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The biggest global investment banks could reduce the cost of their IT infrastructures by up to $12bn a year on average by using blockchain technology, according to a report.
Benchmarking firm McLagan analysed information about the cost structures of eight global investment banks, and Accenture used a modelling tool to see where savings could be made.
It found that using blockchain, the distributed ledger technology that stores a permanent and tamper-proof record of transaction data, could reduce costs for these banks by 30%.
“Given the tremendous cost of data reconciliation, which is part of every aspect of the capital markets industry, it’s no surprise that we’ve seen a significant amount of investment in blockchain technology,” said David Treat, managing director at Accenture’s financial services industry blockchain practice.
Banks across the world are trying out blockchain for different processes. For example, working with startup bank Wave UK, Barclays tested the use of blockchain technology in September 2016 to complete a large trade finance agreement. Using the distributed ledger technology, the Wave platform allows all parties involved to see the documents they need and transmit them where required on a decentralised network. This removes some of the inefficiencies of traditional international trade.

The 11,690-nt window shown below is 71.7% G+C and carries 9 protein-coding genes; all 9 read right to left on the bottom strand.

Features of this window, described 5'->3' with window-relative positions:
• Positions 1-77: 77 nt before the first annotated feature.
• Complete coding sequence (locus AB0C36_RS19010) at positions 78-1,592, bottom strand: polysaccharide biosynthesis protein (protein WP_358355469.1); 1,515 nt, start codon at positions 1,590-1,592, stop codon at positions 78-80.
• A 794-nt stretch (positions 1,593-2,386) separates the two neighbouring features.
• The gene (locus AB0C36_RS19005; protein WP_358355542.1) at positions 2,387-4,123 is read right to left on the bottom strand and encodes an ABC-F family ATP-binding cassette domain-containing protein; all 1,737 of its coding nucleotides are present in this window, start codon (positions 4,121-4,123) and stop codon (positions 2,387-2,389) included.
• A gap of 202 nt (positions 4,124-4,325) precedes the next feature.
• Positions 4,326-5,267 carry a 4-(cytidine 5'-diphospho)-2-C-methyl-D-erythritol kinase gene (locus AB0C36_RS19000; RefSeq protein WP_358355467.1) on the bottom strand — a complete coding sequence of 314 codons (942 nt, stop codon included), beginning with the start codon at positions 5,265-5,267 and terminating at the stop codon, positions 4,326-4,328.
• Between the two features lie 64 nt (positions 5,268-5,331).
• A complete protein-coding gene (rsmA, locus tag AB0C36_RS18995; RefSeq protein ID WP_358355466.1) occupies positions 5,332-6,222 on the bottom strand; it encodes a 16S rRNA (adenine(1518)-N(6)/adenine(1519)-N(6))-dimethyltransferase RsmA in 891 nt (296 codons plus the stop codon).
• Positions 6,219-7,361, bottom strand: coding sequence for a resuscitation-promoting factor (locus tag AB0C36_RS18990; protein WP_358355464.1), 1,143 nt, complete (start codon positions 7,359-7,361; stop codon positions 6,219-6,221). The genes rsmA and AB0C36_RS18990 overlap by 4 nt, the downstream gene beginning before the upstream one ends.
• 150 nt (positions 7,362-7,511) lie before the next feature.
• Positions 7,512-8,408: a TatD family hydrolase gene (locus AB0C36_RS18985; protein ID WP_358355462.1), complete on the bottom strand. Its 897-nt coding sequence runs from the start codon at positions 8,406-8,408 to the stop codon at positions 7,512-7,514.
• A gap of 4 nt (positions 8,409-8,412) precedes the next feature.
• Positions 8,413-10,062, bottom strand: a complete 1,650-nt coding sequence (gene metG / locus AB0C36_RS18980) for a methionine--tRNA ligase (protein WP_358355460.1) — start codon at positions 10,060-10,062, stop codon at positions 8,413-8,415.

But Treat said understanding how these investments will benefit banks financially is difficult. “As we move into production implementations, bank executives will need a clear roadmap for how and where to rethink their strategies and redesign their operating models.”
Blockchain could make it possible for investment banks to share a database of transactions, customer information and other reference data. This could reduce the cost of completing transactions because all parties will be able to connect to the same secure and tamper-proof digital ledger to verify transactions.
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“By replacing traditionally fragmented database systems that support transaction processing with a distributed ledger system, banks can reduce or eliminate reconciliation costs while improving data quality,” said Accenture.
This will cut the cost of middle and back-office processes. For example, the report said finance-reporting costs could shrink by 70% through a shared source of verified data, and compliance costs could drop by up to 50% due to the improved transparency and auditability of transactions.